In Depth

Why some Christians pray for Assad to keep power in Syria

Ahead of Geneva II, a growing number of Lebanese Christians see Syria's leader as their best defence

venetia.jpg

BEIRUT - “When is the war coming?” is one of Madame’s favourite questions to ask of her occasional foreign visitors, especially journalists, who she assumes get some sort of secret bulletin about security developments.

“Who is winning in Syria?” comes a close second, followed by, “What will become of Lebanon?”

Ensconced in a large, old-fashioned flat in east Beirut’s well-to-do Gemmayzeh neighbourhood, Madame’s concerns are shared by many other elderly Christians who live in Lebanon: they have been through one war, and have no desire to see another one.

It’s a fear held by nearly all Lebanese regardless of sect or age, especially as the so-called 'Syria spillover' effect continues. But a growing number of Lebanon’s Christians feel, rightly or wrongly, that if a full-scale conflict erupted, they would be particularly at risk.

Attacks on Christian churches and priests across the region, despite occurring alongside many more attacks on various Muslim symbols and institutions, further fuel suspicions.

“Look at what is happening in Iraq, in Egypt, in Syria,” Madame says with a grimace, one manicured hand clutching a Vogue cigarette.

“And now al-Qaeda is here,” she adds, a red nail jabbing the L’Orient du Jour’s front-page coverage of the recent bombings of Beirut’s Iranian Embassy. “They want us to leave, but we will not go.”

Whether al-Qaeda really does have a foothold in Lebanon is almost irrelevant – for many Christian Lebanese, the evidence of a growing pan-regional Islamist movement hostile to their community is indisputable.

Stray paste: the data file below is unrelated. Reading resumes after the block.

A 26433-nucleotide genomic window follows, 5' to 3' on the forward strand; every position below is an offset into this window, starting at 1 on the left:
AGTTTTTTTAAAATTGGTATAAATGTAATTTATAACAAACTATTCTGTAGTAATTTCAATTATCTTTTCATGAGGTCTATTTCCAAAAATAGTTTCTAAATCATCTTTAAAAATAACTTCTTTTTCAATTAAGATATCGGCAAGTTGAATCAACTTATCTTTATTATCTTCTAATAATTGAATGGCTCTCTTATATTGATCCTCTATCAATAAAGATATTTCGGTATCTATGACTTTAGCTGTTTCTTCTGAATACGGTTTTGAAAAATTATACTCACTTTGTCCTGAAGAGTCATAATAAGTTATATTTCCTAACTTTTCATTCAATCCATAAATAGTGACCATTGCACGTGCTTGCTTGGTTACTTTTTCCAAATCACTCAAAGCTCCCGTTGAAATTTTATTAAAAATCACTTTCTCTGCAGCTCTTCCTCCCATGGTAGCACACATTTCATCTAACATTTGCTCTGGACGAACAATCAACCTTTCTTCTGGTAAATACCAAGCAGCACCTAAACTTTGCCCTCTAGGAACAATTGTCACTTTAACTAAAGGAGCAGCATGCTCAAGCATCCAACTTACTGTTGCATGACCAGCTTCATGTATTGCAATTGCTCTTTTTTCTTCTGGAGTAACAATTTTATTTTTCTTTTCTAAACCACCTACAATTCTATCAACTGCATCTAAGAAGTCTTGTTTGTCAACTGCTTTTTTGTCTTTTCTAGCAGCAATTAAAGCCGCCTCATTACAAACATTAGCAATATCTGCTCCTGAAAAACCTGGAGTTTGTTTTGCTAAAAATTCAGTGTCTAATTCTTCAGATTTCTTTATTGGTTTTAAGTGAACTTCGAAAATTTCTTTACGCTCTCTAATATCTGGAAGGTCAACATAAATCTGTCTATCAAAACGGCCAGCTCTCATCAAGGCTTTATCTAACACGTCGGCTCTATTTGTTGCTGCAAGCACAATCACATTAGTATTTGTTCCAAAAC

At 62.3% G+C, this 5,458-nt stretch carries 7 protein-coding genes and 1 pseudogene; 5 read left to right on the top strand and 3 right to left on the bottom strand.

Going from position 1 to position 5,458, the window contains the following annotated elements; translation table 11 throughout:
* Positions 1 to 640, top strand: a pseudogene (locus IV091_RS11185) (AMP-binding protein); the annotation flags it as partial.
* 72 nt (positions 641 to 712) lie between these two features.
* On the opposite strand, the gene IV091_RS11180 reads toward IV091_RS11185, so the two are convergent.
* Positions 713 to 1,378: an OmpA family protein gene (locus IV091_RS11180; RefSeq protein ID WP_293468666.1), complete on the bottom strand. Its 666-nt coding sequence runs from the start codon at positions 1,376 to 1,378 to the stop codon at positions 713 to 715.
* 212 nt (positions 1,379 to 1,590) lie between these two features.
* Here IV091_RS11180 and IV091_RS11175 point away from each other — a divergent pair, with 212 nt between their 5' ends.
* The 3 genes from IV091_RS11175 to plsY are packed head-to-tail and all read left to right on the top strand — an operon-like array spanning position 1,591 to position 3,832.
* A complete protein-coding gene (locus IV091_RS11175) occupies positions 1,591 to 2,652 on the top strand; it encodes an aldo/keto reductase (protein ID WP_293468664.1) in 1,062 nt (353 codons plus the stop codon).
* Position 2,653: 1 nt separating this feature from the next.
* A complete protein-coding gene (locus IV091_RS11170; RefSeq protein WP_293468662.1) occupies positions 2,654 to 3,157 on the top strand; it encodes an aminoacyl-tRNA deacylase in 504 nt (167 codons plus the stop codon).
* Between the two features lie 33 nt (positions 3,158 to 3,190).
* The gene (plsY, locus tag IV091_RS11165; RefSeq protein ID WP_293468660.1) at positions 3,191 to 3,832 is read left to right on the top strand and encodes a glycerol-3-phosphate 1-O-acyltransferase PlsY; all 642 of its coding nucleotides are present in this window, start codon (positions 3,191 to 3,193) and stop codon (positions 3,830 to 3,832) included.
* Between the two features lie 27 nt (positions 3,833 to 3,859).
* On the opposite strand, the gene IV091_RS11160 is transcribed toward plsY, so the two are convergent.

Nowhere does this seem truer than in neighbouring Syria. Names of al-Qaeda-affiliated groups such as Jahbat al-Nusra and the Islamic State of Iraq and Greater Syria (ISIS) have become familiar media fodder, and claims that the mainstream opposition will be able to protect the country’s minorities appear increasingly hollow.

“I’ll tell you something,” Madame says. “God knows I hated [Bashar] Assad. God knows we all did. He was no friend to Lebanon, and when Syria left [in 2005], it was good for us.

“But now? Now we see who he really is: strong and decisive, and better than any of the alternatives.”

Once the stance of a select loyalist few, Madame’s opinion – like Assad himself – is gaining ground.

As the Syrian regime battles rebels in Qalamoun, a mountainous strip flanking Lebanon’s northeastern border that would further consolidate the government-controlled corridor between Damascus and Assad’s Alawite heartland, world powers are fighting to ensure the success of Geneva II.

Scheduled for 22 January (fingers crossed), it will be a telling test of the opposition's unity, who are currently unable even to agree on who will attend the talks. Such a fractured and rudderless side, compared to the steely Assad regime, is as much a danger to Syria’s future as the al-Qaeda elements - especially for the region’s religious minorities.

Worse, it is becoming clear that the moderate opposition – many of whom operate out of conference rooms in exile – is no longer the one in control of the outcome of the brutal, sectarian civil war that began as a series of peaceful protests back in 2011. 

“So many heads, too many heads, and yet no head at all,” Madame says with a shake of her head. “Assad can protect us better than them.”

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